The Coming Republican Bloodbath: What to Watch in South Carolina

The current Republican primary has not been for the faint of heart and it is about to get worse. South Carolina, the site of the next Republican primary, is infamous for its underhanded political tricks. Attacks on candidate’s families, theft of election materials, and shady third party operators utilising push polling to attack candidate’s records are all part of the game. Here is what you should watch.

  1. Cruz’s Vulnerability as the Evangelical Candidate.

Currently, Donald Trump enjoys a strong lead in the state, with most polls putting him above the 30 percent threshold, with a double digit lead over his closest rival, Senator Ted Cruz. South Carolina is important state for the Republicans as the state is heavily evangelical, as are a significant portion of the Republican base. In 2012, 65 percent of Republican voters in South Carolina self-identified as evangelical. Heading into Super Tuesday, must win states like Alabama, Arkansas, Oklahoma, and Tennessee all have more than 40 percent of their population that identify as evangelical, and in Georgia, Texas, and Virginia more than 30 percent identify as evangelical.

If Trump can garner a significant amount of support from evangelical voters on Saturday, it will complicate Ted Cruz’s Southern strategy and continue Trump’s fantastical journey. Early on, while the rest of the field was concentrated on the early voting states of Iowa and New Hampshire, Cruz invested his time in the Southern states, believing that it was critical to establish campaign infrastructure in this delegate-rich and strongly evangelical region. Cruz is correct on this measure; this is where the Republican race is decided and none of the other candidates has a network that comes close to rivalling his. However, this network is vulnerable if Cruz is unable to capture a majority of the evangelical vote in South Carolina. A loss to the Donald in an environment that should favour Cruz will be hard to shake off and will prolong Trump’s campaign.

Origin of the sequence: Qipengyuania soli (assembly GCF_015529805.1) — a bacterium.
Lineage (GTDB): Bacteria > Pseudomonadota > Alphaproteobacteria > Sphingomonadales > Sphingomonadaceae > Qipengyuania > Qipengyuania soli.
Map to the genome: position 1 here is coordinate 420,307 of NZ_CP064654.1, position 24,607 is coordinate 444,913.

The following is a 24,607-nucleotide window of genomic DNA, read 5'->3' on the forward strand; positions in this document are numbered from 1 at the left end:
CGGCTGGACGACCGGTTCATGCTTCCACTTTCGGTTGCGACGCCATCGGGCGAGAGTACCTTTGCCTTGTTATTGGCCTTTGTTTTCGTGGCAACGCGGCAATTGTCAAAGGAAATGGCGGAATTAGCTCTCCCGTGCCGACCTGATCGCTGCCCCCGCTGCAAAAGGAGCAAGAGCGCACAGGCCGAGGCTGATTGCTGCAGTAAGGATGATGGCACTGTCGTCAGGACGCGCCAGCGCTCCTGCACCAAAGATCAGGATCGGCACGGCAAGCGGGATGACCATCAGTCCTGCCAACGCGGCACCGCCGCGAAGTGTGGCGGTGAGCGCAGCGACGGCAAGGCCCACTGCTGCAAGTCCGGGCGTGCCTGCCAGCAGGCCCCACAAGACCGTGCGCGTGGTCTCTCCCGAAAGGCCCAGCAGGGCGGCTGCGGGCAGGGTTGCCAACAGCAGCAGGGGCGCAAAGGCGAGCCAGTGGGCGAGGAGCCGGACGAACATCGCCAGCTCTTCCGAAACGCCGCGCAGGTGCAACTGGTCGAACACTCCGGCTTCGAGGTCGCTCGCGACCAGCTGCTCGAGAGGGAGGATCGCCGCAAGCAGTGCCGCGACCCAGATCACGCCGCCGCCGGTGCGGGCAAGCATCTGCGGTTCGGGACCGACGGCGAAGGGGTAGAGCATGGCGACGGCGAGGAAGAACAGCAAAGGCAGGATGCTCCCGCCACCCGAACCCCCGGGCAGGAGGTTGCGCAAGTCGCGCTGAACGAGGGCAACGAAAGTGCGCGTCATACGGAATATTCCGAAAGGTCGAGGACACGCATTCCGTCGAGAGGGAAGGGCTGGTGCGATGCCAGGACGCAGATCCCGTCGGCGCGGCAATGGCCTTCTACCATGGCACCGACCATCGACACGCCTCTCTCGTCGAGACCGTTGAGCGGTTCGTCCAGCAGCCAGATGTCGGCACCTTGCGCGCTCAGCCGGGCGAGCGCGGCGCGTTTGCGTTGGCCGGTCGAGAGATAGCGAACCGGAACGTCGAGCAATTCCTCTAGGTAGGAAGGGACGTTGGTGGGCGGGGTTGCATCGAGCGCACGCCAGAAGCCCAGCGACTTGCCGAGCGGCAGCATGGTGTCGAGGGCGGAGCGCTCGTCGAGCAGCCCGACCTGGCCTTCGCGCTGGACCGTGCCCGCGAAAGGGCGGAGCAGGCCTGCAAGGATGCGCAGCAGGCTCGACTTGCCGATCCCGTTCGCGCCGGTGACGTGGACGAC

1. The End of Either Jeb Bush or Marco Rubio, or Both.

South Carolina looks like the end of the road for either Governor Bush or Senator Rubio, or potentially both. For Bush’s campaign to continue, he must finish above Senator Rubio, an almost insurmountable task given his anaemic levels of support. Despite the intervention of his popular brother, President George W., and the support of South Carolina Senator Lindsey Graham, Jeb has not improved his position. At this stage of the race, it does not look like Governor Bush’s campaign will continue past South Carolina. However, the challenge is even greater for Senator Rubio. After a widely panned 5th place result in New Hampshire, Rubio has shot back into contention for a strong finish in South Carolina. He has also secured the support of Governor Nikki Haley and Senator Tim Scott, lending a much needed boost to his campaign. However, this increases the pressure on him to secure a strong second place finish, anything less will give ammunition to his opponents who claim he is unready for primetime. If Rubio survives South Carolina, he will need to perform strongly in Nevada to keep his chances alive. In the event that Bush and Rubio are widely eclipsed by Senator Ted Cruz, both their campaigns may be in trouble.

  1. Carson and Kasich.

Both Ben Carson and Governor John Kasich are polling behind Jeb Bush. Several months ago, Carson’s support among evangelicals approached stratospheric heights, but a series of stumbles has seen his support nosedive. Weak finishes in Iowa and New Hampshire have put increasing pressure on Carson’s message. By contrast, Kasich’s support has hovered around high single digits for months. His second place finish in New Hampshire was a high point for a campaign that was unable to convert that support into a strong position in South Carolina. After Bush, Kasich was the great hope of the Republican establishment leery of Rubio’s inexperience. Their departure will essentially confirm that this is a three-candidate race.

Trump is going to win South Carolina, but second place will be enough of a victory for the Cruz and Rubio campaigns.


Disclaimer:  this is the view of the author and Flinders University does not take responsibility for the accuracy or completeness of the material and does not accept responsibility for, or endorse the contact or condition of, any linked website.


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